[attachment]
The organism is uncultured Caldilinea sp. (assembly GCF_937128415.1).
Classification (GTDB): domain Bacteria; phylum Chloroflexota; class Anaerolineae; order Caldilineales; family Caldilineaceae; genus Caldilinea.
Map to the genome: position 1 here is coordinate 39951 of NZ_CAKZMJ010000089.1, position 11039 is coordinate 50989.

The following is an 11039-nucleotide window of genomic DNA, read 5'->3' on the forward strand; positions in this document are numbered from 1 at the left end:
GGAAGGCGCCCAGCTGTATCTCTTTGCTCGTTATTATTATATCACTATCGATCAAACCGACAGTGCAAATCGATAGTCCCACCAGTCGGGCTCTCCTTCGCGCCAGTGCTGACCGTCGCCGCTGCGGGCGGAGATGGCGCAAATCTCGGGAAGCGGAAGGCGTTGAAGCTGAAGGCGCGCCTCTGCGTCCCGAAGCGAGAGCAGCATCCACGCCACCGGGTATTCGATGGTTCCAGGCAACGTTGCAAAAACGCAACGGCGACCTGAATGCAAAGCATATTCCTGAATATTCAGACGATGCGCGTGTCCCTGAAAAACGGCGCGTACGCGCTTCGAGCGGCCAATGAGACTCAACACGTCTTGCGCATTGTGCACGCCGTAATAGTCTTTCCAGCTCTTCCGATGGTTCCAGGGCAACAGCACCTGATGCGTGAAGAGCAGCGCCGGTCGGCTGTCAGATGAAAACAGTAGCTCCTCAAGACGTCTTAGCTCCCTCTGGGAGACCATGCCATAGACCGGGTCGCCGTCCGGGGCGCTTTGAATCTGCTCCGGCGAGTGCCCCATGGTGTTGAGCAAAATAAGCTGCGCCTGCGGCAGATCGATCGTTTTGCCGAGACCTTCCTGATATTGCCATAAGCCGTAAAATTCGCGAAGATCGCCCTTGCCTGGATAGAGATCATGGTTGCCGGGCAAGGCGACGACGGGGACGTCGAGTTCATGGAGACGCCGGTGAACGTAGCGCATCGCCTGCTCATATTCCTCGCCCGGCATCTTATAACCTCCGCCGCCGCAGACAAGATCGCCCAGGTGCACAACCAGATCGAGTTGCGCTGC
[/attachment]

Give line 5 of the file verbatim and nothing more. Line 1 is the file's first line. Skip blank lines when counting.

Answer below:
GGAAGGCGCCCAGCTGTATCTCTTTGCTCGTTATTATTATATCACTATCGATCAAACCGACAGTGCAAATCGATAGTCCCACCAGTCGGGCTCTCCTTCGCGCCAGTGCTGACCGTCGCCGCTGCGGGCGGAGATGGCGCAAATCTCGGGAAGCGGAAGGCGTTGAAGCTGAAGGCGCGCCTCTGCGTCCCGAAGCGAGAGCAGCATCCACGCCACCGGGTATTCGATGGTTCCAGGCAACGTTGCAAAAACGCAACGGCGACCTGAATGCAAAGCATATTCCTGAATATTCAGACGATGCGCGTGTCCCTGAAAAACGGCGCGTACGCGCTTCGAGCGGCCAATGAGACTCAACACGTCTTGCGCATTGTGCACGCCGTAATAGTCTTTCCAGCTCTTCCGATGGTTCCAGGGCAACAGCACCTGATGCGTGAAGAGCAGCGCCGGTCGGCTGTCAGATGAAAACAGTAGCTCCTCAAGACGTCTTAGCTCCCTCTGGGAGACCATGCCATAGACCGGGTCGCCGTCCGGGGCGCTTTGAATCTGCTCCGGCGAGTGCCCCATGGTGTTGAGCAAAATAAGCTGCGCCTGCGGCAGATCGATCGTTTTGCCGAGACCTTCCTGATATTGCCATAAGCCGTAAAATTCGCGAAGATCGCCCTTGCCTGGATAGAGATCATGGTTGCCGGGCAAGGCGACGACGGGGACGTCGAGTTCATGGAGACGCCGGTGAACGTAGCGCATCGCCTGCTCATATTCCTCGCCCGGCATCTTATAACCTCCGCCGCCGCAGACAAGATCGCCCAGGTGCACAACCAGATCGAGTTGCGCTGC